One-fifth of US surgeons still overusing riskier procedure to create kidney dialysis access
Long-term hemodialysis is a lifesaver for approximately half a million patients in the United States with kidney failure (also known as end-stage renal disease, or ESRD) who are either waiting on or unsuitable for a kidney transplant. But before the external machinery can take over the function of the kidneys—filtering and cleansing wastes from the blood—a minor surgical procedure is needed to create a stable, functional and reusable access to the circulatory system, usually through blood vessels in the arm.
Two surgical methods for creating this “vascular access” are available, one overwhelmingly preferred whenever possible for its better durability, performance and safety. However, in a study using Medicare claims data, Johns Hopkins Medicine researchers report that one-fifth of seasoned U.S. surgeons are statistically performing the less-preferred procedure too often, even when unnecessary, and that providing them with a peer evaluation of such performance may lead to improved practices.
The findings are reported in a new study in the current issue of the Journal of the American Medical Association Surgery.
“The good news from our survey data is that progress has been made in the last decade toward reducing the number of inappropriate vascular access surgeries performed in the United States,” says Caitlin Hicks, M.D., M.S., assistant professor of surgery at the Johns Hopkins University School of Medicine and lead author on the JAMA Surgery paper. “But the numbers also show that we still have a ways to go to meet established standards that are already the norm in Europe and Asia,” she adds.
The two types of vascular access procedures available for extended hemodialysis are the arteriovenous fistula (AVF) and the AV graft (AVG). The AVF is made by connecting a vein, most often in a patient’s arm, to a nearby artery. Over a period of two to three months, this bridge, known as a fistula, increases blood flow and pressure to the vein to enlarge and strengthen it. Once matured, the “supervein” will withstand repeated needle insertions that would collapse an untreated vessel.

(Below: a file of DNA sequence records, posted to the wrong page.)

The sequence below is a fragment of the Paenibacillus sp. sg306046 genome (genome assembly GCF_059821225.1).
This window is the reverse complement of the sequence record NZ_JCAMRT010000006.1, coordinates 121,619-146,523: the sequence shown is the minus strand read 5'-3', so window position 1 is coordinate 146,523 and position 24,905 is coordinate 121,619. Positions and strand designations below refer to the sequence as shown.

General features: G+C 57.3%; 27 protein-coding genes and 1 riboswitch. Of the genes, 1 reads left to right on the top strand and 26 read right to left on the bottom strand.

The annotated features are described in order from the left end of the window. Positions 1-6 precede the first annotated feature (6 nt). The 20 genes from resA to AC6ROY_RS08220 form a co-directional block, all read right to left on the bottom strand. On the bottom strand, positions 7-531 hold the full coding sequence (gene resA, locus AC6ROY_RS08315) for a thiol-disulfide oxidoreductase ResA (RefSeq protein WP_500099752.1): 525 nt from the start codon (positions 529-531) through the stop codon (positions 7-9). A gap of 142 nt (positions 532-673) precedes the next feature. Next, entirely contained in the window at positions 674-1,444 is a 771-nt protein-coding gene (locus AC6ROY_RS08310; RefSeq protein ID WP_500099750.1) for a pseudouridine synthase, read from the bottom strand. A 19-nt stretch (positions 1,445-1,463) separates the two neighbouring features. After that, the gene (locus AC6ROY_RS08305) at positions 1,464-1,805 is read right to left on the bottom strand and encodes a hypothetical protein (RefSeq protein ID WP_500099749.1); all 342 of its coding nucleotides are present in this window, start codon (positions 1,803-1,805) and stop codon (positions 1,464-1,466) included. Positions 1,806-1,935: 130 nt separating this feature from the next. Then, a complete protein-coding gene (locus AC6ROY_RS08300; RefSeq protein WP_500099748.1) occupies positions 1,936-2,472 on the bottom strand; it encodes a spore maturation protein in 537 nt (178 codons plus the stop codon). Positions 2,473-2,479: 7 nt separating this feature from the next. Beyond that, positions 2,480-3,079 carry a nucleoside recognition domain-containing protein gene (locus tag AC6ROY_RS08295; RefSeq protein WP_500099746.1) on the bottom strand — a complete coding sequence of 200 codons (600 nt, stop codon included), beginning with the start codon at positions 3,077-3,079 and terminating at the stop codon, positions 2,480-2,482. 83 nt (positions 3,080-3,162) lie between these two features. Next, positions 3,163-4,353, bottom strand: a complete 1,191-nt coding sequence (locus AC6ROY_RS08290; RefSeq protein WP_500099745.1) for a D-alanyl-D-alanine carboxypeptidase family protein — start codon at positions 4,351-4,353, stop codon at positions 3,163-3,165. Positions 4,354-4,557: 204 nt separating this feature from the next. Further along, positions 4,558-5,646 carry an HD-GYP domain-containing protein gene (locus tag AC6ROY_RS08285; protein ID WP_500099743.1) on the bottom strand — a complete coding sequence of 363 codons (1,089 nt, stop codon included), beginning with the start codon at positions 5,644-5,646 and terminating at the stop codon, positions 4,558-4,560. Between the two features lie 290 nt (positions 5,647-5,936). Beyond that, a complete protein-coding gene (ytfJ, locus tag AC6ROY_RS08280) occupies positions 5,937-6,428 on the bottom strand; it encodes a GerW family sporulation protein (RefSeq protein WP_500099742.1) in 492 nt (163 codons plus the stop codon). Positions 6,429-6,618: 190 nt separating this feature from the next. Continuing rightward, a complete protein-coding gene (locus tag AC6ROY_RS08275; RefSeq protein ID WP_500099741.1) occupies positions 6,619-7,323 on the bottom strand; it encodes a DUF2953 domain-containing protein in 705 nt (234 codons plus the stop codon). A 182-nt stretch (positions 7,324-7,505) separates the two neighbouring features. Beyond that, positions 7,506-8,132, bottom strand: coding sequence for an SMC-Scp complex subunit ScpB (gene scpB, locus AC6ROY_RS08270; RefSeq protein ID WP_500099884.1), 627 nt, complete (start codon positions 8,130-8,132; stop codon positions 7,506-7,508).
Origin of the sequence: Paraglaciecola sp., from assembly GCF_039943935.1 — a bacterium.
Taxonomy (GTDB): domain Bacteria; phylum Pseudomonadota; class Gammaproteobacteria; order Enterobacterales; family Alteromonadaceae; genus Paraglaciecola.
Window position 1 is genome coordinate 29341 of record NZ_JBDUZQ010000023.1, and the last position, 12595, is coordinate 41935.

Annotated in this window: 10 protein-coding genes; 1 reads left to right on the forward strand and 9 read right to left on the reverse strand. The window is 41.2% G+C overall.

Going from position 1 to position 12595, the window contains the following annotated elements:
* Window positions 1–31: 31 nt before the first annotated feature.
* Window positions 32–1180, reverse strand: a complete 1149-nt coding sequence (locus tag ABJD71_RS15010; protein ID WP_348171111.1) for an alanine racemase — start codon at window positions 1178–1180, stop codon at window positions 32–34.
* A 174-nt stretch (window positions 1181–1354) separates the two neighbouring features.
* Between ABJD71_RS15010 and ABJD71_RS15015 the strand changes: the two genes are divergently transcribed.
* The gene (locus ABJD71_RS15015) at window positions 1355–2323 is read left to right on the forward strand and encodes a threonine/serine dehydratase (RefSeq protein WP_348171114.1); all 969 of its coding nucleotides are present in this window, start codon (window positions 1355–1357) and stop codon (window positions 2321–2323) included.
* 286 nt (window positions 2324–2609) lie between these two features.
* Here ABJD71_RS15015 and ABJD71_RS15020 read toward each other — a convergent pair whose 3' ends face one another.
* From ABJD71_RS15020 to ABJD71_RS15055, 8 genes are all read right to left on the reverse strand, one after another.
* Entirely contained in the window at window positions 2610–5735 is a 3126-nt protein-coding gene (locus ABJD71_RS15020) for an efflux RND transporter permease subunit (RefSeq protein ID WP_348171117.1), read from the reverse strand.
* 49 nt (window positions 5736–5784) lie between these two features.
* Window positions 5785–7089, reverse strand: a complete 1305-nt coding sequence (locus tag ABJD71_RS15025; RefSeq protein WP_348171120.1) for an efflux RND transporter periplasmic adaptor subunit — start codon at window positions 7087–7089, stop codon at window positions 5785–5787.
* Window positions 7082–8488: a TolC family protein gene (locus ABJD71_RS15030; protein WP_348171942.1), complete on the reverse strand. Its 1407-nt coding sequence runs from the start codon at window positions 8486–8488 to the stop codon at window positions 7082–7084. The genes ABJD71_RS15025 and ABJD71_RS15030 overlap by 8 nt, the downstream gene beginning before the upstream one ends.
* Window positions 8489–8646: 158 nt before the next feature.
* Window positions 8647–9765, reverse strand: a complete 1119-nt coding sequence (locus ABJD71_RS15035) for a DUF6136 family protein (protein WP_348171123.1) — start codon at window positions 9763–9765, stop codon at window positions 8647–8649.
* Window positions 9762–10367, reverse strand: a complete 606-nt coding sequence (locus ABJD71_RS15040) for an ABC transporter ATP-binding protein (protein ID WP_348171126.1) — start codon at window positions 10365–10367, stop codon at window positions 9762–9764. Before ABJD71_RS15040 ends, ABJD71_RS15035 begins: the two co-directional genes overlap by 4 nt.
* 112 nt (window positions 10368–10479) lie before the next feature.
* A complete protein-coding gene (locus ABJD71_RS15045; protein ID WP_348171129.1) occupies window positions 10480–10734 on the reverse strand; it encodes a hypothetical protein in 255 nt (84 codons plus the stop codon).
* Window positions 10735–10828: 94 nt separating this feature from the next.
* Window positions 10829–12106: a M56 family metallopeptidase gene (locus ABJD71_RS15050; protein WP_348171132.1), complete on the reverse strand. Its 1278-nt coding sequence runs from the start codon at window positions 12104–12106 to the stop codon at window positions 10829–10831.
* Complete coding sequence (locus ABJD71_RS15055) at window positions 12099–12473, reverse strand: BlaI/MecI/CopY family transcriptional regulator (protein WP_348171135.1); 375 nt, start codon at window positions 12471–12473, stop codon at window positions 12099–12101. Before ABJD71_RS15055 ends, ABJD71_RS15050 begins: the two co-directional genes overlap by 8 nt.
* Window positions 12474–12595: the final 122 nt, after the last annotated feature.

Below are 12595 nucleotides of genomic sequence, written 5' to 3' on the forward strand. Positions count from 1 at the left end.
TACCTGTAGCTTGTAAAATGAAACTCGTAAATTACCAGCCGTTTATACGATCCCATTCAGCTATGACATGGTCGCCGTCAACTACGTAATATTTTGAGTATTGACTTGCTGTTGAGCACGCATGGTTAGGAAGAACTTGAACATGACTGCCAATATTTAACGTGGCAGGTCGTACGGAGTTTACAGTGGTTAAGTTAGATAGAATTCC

In contrast, the AVG uses an artificial device, a plastic tube, to make the artery-vein connection. Because it does not require maturation, the graft can be used within three to four weeks after surgery. However, studies have shown that it is more likely than an AVF to have problems with infection and blood clots, and may need repair or replacement within a year. Additionally, according to Medicare data, the average annual cost for creating and maintaining an AVG is higher than that for an AVF—nearly $73,000 per person annually compared with $60,000.
Recognizing the distinct advantages of the fistula, the federal Centers for Medicare & Medicaid Services and ESRD treatment networks across the United States created the Fistula First Breakthrough Initiative (FFBI) in 2003 to increase the use of AVF to 50% of all vascular access surgeries performed. When that goal was reached in 2009, the AVF over AVG standard was raised to 66% in an effort to match the 60% to 90% rates in Europe and Asia.
In a bid to document progress toward that goal, and identify “physician characteristics” linked to higher-than-appropriate AVG use, Johns Hopkins Medicine researchers used Medicare fee-for-service claims data for more than 85,000 adult kidney failure patients who received first-time vascular access surgeries between Jan. 1, 2016, and Dec. 31, 2017. They calculated an AVG rate (total number of vascular access operations divided by the number of AVG surgeries) for each of the 2,397 physicians who performed 10 or more procedures—either AVF or AVG—during that time. While the median, or midpoint, rate for the whole group was 18.2% (meaning that the median rate for AVF surgeries was 81.8%), there were a significant number of outliers.
“We found that 498 physicians, approximately 21% or 1 in 5, performed AVG surgeries in more than 34% of their total cases,” Hicks says. “This means that they failed to meet the 66% or higher FFBI target standard for AVF use.”
The study indicated that most of the physicians associated with high AVG use rates—including some who were using AVG in more than 80% of their cases—had long-established practices (a median of 35.5 years since medical school graduation), were located in a metropolitan setting and specialized in vascular surgery more than general surgery.
“Since the FFBI best practice guidelines have only been around since 2003, perhaps older physicians are simply less familiar with them and have continued ‘doing business as usual,'” Hicks says. “Or they may just be seeing more complex cases and believe that fistula access is less suitable. In either case, we believe that more education and targeted intervention using peer-to-peer evaluations that urge a change in practice may help address the problem, because that approach has worked before.”
Another Johns Hopkins Medicine study recently reported that a “Dear Colleague” performance evaluation letter successfully convinced physicians nationwide to reduce the amount of tissue they removed in a common surgical treatment for skin cancer to meet a professionally recognized benchmark of good practice.
Hicks says that the research team hopes to conduct such an intervention in a future study and document its impact on improving behavior for vascular access surgery.
The AV fistula versus graft study is part of a larger Johns Hopkins Medicine effort to develop, establish and disseminate quality measures that will capture the appropriateness of care and help reduce low-value care in favor of a more patient-centered approach.
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